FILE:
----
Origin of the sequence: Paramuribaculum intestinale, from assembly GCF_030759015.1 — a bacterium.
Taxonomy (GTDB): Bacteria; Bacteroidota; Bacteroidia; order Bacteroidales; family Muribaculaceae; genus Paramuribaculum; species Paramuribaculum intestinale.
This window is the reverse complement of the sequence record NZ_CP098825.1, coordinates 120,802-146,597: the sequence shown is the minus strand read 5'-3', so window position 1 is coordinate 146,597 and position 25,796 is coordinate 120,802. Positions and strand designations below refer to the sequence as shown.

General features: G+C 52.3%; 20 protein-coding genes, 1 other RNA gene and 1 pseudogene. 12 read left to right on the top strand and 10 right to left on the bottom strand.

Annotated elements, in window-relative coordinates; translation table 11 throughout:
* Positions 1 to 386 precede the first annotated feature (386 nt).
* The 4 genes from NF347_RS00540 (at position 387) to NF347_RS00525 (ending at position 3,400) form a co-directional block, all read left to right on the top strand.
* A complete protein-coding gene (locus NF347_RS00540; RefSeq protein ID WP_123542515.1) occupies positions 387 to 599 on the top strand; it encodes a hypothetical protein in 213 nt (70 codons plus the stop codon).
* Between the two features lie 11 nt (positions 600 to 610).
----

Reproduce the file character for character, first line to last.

Origin of the sequence: Paramuribaculum intestinale, from assembly GCF_030759015.1 — a bacterium.
Taxonomy (GTDB): Bacteria; Bacteroidota; Bacteroidia; order Bacteroidales; family Muribaculaceae; genus Paramuribaculum; species Paramuribaculum intestinale.
This window is the reverse complement of the sequence record NZ_CP098825.1, coordinates 120,802-146,597: the sequence shown is the minus strand read 5'-3', so window position 1 is coordinate 146,597 and position 25,796 is coordinate 120,802. Positions and strand designations below refer to the sequence as shown.

General features: G+C 52.3%; 20 protein-coding genes, 1 other RNA gene and 1 pseudogene. 12 read left to right on the top strand and 10 right to left on the bottom strand.

Annotated elements, in window-relative coordinates; translation table 11 throughout:
* Positions 1 to 386 precede the first annotated feature (386 nt).
* The 4 genes from NF347_RS00540 (at position 387) to NF347_RS00525 (ending at position 3,400) form a co-directional block, all read left to right on the top strand.
* A complete protein-coding gene (locus NF347_RS00540; RefSeq protein ID WP_123542515.1) occupies positions 387 to 599 on the top strand; it encodes a hypothetical protein in 213 nt (70 codons plus the stop codon).
* Between the two features lie 11 nt (positions 600 to 610).